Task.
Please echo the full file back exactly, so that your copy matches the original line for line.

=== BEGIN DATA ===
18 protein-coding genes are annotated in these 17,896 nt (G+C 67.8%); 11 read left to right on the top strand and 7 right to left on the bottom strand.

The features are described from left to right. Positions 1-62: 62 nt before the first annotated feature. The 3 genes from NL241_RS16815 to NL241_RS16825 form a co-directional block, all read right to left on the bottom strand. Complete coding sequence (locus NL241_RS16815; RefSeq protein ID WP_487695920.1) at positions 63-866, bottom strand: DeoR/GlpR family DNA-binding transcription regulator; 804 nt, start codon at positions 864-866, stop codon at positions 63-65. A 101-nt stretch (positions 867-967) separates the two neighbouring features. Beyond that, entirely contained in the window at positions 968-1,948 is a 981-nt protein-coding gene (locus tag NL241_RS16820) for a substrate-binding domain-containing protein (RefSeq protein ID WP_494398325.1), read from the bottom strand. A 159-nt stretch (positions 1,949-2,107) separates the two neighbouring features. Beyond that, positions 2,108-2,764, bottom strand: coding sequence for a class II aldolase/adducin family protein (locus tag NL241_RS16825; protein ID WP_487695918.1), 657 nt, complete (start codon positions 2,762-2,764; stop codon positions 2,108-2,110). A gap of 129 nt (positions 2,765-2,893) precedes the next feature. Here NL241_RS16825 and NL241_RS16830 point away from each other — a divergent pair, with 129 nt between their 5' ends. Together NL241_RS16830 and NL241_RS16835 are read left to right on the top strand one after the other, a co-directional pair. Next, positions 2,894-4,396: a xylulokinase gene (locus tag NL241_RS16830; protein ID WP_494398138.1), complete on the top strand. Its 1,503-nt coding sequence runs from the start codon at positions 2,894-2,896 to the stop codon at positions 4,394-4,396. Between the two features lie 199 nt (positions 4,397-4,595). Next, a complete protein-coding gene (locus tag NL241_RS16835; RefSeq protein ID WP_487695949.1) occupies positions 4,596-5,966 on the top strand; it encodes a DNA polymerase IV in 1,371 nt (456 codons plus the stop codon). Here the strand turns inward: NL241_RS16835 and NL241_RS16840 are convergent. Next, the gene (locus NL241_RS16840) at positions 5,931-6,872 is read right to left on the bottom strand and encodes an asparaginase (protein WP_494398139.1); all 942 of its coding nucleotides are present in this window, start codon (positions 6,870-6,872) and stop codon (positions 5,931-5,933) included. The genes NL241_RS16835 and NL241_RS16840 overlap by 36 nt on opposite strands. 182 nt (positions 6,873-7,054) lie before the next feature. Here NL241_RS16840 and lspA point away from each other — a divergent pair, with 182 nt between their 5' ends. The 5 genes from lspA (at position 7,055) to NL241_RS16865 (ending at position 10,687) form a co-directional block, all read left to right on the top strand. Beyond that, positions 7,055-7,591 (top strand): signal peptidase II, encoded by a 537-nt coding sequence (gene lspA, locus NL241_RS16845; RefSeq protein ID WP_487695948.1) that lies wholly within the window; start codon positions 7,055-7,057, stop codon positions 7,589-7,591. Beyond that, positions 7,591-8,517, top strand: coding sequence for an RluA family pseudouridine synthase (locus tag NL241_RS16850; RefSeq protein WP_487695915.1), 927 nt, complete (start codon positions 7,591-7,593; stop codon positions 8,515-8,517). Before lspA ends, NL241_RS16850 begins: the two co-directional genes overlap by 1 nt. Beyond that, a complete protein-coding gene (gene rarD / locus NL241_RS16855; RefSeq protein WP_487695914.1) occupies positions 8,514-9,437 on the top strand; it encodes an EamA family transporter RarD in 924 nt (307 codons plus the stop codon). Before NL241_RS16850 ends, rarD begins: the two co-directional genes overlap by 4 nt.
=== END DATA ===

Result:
18 protein-coding genes are annotated in these 17,896 nt (G+C 67.8%); 11 read left to right on the top strand and 7 right to left on the bottom strand.

The features are described from left to right. Positions 1-62: 62 nt before the first annotated feature. The 3 genes from NL241_RS16815 to NL241_RS16825 form a co-directional block, all read right to left on the bottom strand. Complete coding sequence (locus NL241_RS16815; RefSeq protein ID WP_487695920.1) at positions 63-866, bottom strand: DeoR/GlpR family DNA-binding transcription regulator; 804 nt, start codon at positions 864-866, stop codon at positions 63-65. A 101-nt stretch (positions 867-967) separates the two neighbouring features. Beyond that, entirely contained in the window at positions 968-1,948 is a 981-nt protein-coding gene (locus tag NL241_RS16820) for a substrate-binding domain-containing protein (RefSeq protein ID WP_494398325.1), read from the bottom strand. A 159-nt stretch (positions 1,949-2,107) separates the two neighbouring features. Beyond that, positions 2,108-2,764, bottom strand: coding sequence for a class II aldolase/adducin family protein (locus tag NL241_RS16825; protein ID WP_487695918.1), 657 nt, complete (start codon positions 2,762-2,764; stop codon positions 2,108-2,110). A gap of 129 nt (positions 2,765-2,893) precedes the next feature. Here NL241_RS16825 and NL241_RS16830 point away from each other — a divergent pair, with 129 nt between their 5' ends. Together NL241_RS16830 and NL241_RS16835 are read left to right on the top strand one after the other, a co-directional pair. Next, positions 2,894-4,396: a xylulokinase gene (locus tag NL241_RS16830; protein ID WP_494398138.1), complete on the top strand. Its 1,503-nt coding sequence runs from the start codon at positions 2,894-2,896 to the stop codon at positions 4,394-4,396. Between the two features lie 199 nt (positions 4,397-4,595). Next, a complete protein-coding gene (locus tag NL241_RS16835; RefSeq protein ID WP_487695949.1) occupies positions 4,596-5,966 on the top strand; it encodes a DNA polymerase IV in 1,371 nt (456 codons plus the stop codon). Here the strand turns inward: NL241_RS16835 and NL241_RS16840 are convergent. Next, the gene (locus NL241_RS16840) at positions 5,931-6,872 is read right to left on the bottom strand and encodes an asparaginase (protein WP_494398139.1); all 942 of its coding nucleotides are present in this window, start codon (positions 6,870-6,872) and stop codon (positions 5,931-5,933) included. The genes NL241_RS16835 and NL241_RS16840 overlap by 36 nt on opposite strands. 182 nt (positions 6,873-7,054) lie before the next feature. Here NL241_RS16840 and lspA point away from each other — a divergent pair, with 182 nt between their 5' ends. The 5 genes from lspA (at position 7,055) to NL241_RS16865 (ending at position 10,687) form a co-directional block, all read left to right on the top strand. Beyond that, positions 7,055-7,591 (top strand): signal peptidase II, encoded by a 537-nt coding sequence (gene lspA, locus NL241_RS16845; RefSeq protein ID WP_487695948.1) that lies wholly within the window; start codon positions 7,055-7,057, stop codon positions 7,589-7,591. Beyond that, positions 7,591-8,517, top strand: coding sequence for an RluA family pseudouridine synthase (locus tag NL241_RS16850; RefSeq protein WP_487695915.1), 927 nt, complete (start codon positions 7,591-7,593; stop codon positions 8,515-8,517). Before lspA ends, NL241_RS16850 begins: the two co-directional genes overlap by 1 nt. Beyond that, a complete protein-coding gene (gene rarD / locus NL241_RS16855; RefSeq protein WP_487695914.1) occupies positions 8,514-9,437 on the top strand; it encodes an EamA family transporter RarD in 924 nt (307 codons plus the stop codon). Before NL241_RS16850 ends, rarD begins: the two co-directional genes overlap by 4 nt.